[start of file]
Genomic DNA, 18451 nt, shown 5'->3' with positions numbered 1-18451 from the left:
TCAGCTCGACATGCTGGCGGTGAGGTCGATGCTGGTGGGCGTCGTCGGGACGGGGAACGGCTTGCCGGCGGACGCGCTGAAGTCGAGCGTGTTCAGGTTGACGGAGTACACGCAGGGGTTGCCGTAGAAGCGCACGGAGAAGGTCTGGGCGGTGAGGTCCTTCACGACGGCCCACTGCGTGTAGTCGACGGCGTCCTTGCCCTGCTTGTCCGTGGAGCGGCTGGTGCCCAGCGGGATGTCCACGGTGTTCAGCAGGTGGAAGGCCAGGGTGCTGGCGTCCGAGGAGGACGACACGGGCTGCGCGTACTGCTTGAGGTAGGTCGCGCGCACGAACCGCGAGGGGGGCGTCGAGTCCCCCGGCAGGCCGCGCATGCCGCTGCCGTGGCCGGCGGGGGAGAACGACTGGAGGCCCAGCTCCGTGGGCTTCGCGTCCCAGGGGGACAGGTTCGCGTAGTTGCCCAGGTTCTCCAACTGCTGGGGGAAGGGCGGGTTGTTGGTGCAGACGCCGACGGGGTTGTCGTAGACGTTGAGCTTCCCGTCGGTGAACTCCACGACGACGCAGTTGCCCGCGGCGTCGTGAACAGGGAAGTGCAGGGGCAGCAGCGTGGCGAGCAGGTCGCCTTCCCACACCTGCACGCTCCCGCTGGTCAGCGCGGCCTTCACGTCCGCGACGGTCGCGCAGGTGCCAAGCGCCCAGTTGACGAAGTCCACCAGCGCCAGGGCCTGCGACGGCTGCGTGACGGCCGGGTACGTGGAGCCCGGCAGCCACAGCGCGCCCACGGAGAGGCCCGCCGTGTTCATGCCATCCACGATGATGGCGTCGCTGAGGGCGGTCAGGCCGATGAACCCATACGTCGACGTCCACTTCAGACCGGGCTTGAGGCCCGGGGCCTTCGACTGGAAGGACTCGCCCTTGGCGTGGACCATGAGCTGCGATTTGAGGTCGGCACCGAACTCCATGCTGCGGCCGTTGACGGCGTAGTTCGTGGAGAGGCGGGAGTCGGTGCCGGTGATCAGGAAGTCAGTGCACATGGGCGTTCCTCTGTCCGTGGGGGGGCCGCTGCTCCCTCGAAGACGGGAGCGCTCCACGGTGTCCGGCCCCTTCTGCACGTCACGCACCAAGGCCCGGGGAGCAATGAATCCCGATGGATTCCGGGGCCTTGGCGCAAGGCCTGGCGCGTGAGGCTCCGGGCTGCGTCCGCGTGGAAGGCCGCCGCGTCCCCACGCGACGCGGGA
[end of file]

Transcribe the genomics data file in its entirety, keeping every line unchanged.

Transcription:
Genomic DNA, 18451 nt, shown 5'->3' with positions numbered 1-18451 from the left:
TCAGCTCGACATGCTGGCGGTGAGGTCGATGCTGGTGGGCGTCGTCGGGACGGGGAACGGCTTGCCGGCGGACGCGCTGAAGTCGAGCGTGTTCAGGTTGACGGAGTACACGCAGGGGTTGCCGTAGAAGCGCACGGAGAAGGTCTGGGCGGTGAGGTCCTTCACGACGGCCCACTGCGTGTAGTCGACGGCGTCCTTGCCCTGCTTGTCCGTGGAGCGGCTGGTGCCCAGCGGGATGTCCACGGTGTTCAGCAGGTGGAAGGCCAGGGTGCTGGCGTCCGAGGAGGACGACACGGGCTGCGCGTACTGCTTGAGGTAGGTCGCGCGCACGAACCGCGAGGGGGGCGTCGAGTCCCCCGGCAGGCCGCGCATGCCGCTGCCGTGGCCGGCGGGGGAGAACGACTGGAGGCCCAGCTCCGTGGGCTTCGCGTCCCAGGGGGACAGGTTCGCGTAGTTGCCCAGGTTCTCCAACTGCTGGGGGAAGGGCGGGTTGTTGGTGCAGACGCCGACGGGGTTGTCGTAGACGTTGAGCTTCCCGTCGGTGAACTCCACGACGACGCAGTTGCCCGCGGCGTCGTGAACAGGGAAGTGCAGGGGCAGCAGCGTGGCGAGCAGGTCGCCTTCCCACACCTGCACGCTCCCGCTGGTCAGCGCGGCCTTCACGTCCGCGACGGTCGCGCAGGTGCCAAGCGCCCAGTTGACGAAGTCCACCAGCGCCAGGGCCTGCGACGGCTGCGTGACGGCCGGGTACGTGGAGCCCGGCAGCCACAGCGCGCCCACGGAGAGGCCCGCCGTGTTCATGCCATCCACGATGATGGCGTCGCTGAGGGCGGTCAGGCCGATGAACCCATACGTCGACGTCCACTTCAGACCGGGCTTGAGGCCCGGGGCCTTCGACTGGAAGGACTCGCCCTTGGCGTGGACCATGAGCTGCGATTTGAGGTCGGCACCGAACTCCATGCTGCGGCCGTTGACGGCGTAGTTCGTGGAGAGGCGGGAGTCGGTGCCGGTGATCAGGAAGTCAGTGCACATGGGCGTTCCTCTGTCCGTGGGGGGGCCGCTGCTCCCTCGAAGACGGGAGCGCTCCACGGTGTCCGGCCCCTTCTGCACGTCACGCACCAAGGCCCGGGGAGCAATGAATCCCGATGGATTCCGGGGCCTTGGCGCAAGGCCTGGCGCGTGAGGCTCCGGGCTGCGTCCGCGTGGAAGGCCGCCGCGTCCCCACGCGACGCGGGA